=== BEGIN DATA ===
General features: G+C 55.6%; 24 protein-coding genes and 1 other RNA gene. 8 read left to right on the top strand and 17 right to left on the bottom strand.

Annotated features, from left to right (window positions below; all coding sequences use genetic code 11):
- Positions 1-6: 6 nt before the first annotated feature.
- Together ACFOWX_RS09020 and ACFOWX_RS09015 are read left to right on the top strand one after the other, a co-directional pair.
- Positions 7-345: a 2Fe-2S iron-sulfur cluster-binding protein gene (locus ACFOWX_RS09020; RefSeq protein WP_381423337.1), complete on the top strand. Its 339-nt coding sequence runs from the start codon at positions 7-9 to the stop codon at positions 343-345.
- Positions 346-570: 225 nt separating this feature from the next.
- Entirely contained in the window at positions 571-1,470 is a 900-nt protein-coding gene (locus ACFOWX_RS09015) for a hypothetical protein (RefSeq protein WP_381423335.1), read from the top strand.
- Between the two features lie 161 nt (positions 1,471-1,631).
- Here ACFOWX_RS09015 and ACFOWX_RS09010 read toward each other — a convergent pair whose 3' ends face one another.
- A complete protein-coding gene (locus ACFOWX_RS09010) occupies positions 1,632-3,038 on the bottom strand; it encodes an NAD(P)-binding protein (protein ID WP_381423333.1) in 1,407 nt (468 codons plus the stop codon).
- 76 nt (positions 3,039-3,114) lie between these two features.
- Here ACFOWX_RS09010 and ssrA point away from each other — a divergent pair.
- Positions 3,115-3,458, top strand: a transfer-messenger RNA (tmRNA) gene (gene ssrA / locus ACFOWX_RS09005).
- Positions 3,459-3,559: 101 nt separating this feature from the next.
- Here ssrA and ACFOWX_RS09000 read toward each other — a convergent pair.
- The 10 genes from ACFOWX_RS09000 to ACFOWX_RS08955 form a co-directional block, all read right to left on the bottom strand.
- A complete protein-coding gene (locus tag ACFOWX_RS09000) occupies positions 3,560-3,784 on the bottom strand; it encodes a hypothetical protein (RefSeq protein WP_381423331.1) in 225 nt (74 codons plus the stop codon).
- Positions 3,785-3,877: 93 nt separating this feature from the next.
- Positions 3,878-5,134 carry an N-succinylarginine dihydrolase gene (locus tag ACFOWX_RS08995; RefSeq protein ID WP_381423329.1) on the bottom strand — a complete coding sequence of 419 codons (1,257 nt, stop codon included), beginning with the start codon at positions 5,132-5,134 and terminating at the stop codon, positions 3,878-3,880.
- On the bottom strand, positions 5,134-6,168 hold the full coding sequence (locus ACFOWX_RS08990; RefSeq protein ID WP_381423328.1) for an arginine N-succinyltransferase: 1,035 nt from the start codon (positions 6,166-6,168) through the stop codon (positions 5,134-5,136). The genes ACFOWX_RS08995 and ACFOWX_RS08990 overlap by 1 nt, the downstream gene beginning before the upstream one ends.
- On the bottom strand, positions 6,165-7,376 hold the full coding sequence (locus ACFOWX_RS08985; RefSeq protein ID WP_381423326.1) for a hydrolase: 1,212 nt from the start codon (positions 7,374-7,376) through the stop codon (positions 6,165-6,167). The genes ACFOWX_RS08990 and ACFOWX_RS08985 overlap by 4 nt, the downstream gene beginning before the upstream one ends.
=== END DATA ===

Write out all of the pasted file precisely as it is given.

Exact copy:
General features: G+C 55.6%; 24 protein-coding genes and 1 other RNA gene. 8 read left to right on the top strand and 17 right to left on the bottom strand.

Annotated features, from left to right (window positions below; all coding sequences use genetic code 11):
- Positions 1-6: 6 nt before the first annotated feature.
- Together ACFOWX_RS09020 and ACFOWX_RS09015 are read left to right on the top strand one after the other, a co-directional pair.
- Positions 7-345: a 2Fe-2S iron-sulfur cluster-binding protein gene (locus ACFOWX_RS09020; RefSeq protein WP_381423337.1), complete on the top strand. Its 339-nt coding sequence runs from the start codon at positions 7-9 to the stop codon at positions 343-345.
- Positions 346-570: 225 nt separating this feature from the next.
- Entirely contained in the window at positions 571-1,470 is a 900-nt protein-coding gene (locus ACFOWX_RS09015) for a hypothetical protein (RefSeq protein WP_381423335.1), read from the top strand.
- Between the two features lie 161 nt (positions 1,471-1,631).
- Here ACFOWX_RS09015 and ACFOWX_RS09010 read toward each other — a convergent pair whose 3' ends face one another.
- A complete protein-coding gene (locus ACFOWX_RS09010) occupies positions 1,632-3,038 on the bottom strand; it encodes an NAD(P)-binding protein (protein ID WP_381423333.1) in 1,407 nt (468 codons plus the stop codon).
- 76 nt (positions 3,039-3,114) lie between these two features.
- Here ACFOWX_RS09010 and ssrA point away from each other — a divergent pair.
- Positions 3,115-3,458, top strand: a transfer-messenger RNA (tmRNA) gene (gene ssrA / locus ACFOWX_RS09005).
- Positions 3,459-3,559: 101 nt separating this feature from the next.
- Here ssrA and ACFOWX_RS09000 read toward each other — a convergent pair.
- The 10 genes from ACFOWX_RS09000 to ACFOWX_RS08955 form a co-directional block, all read right to left on the bottom strand.
- A complete protein-coding gene (locus tag ACFOWX_RS09000) occupies positions 3,560-3,784 on the bottom strand; it encodes a hypothetical protein (RefSeq protein WP_381423331.1) in 225 nt (74 codons plus the stop codon).
- Positions 3,785-3,877: 93 nt separating this feature from the next.
- Positions 3,878-5,134 carry an N-succinylarginine dihydrolase gene (locus tag ACFOWX_RS08995; RefSeq protein ID WP_381423329.1) on the bottom strand — a complete coding sequence of 419 codons (1,257 nt, stop codon included), beginning with the start codon at positions 5,132-5,134 and terminating at the stop codon, positions 3,878-3,880.
- On the bottom strand, positions 5,134-6,168 hold the full coding sequence (locus ACFOWX_RS08990; RefSeq protein ID WP_381423328.1) for an arginine N-succinyltransferase: 1,035 nt from the start codon (positions 6,166-6,168) through the stop codon (positions 5,134-5,136). The genes ACFOWX_RS08995 and ACFOWX_RS08990 overlap by 1 nt, the downstream gene beginning before the upstream one ends.
- On the bottom strand, positions 6,165-7,376 hold the full coding sequence (locus ACFOWX_RS08985; RefSeq protein ID WP_381423326.1) for a hydrolase: 1,212 nt from the start codon (positions 7,374-7,376) through the stop codon (positions 6,165-6,167). The genes ACFOWX_RS08990 and ACFOWX_RS08985 overlap by 4 nt, the downstream gene beginning before the upstream one ends.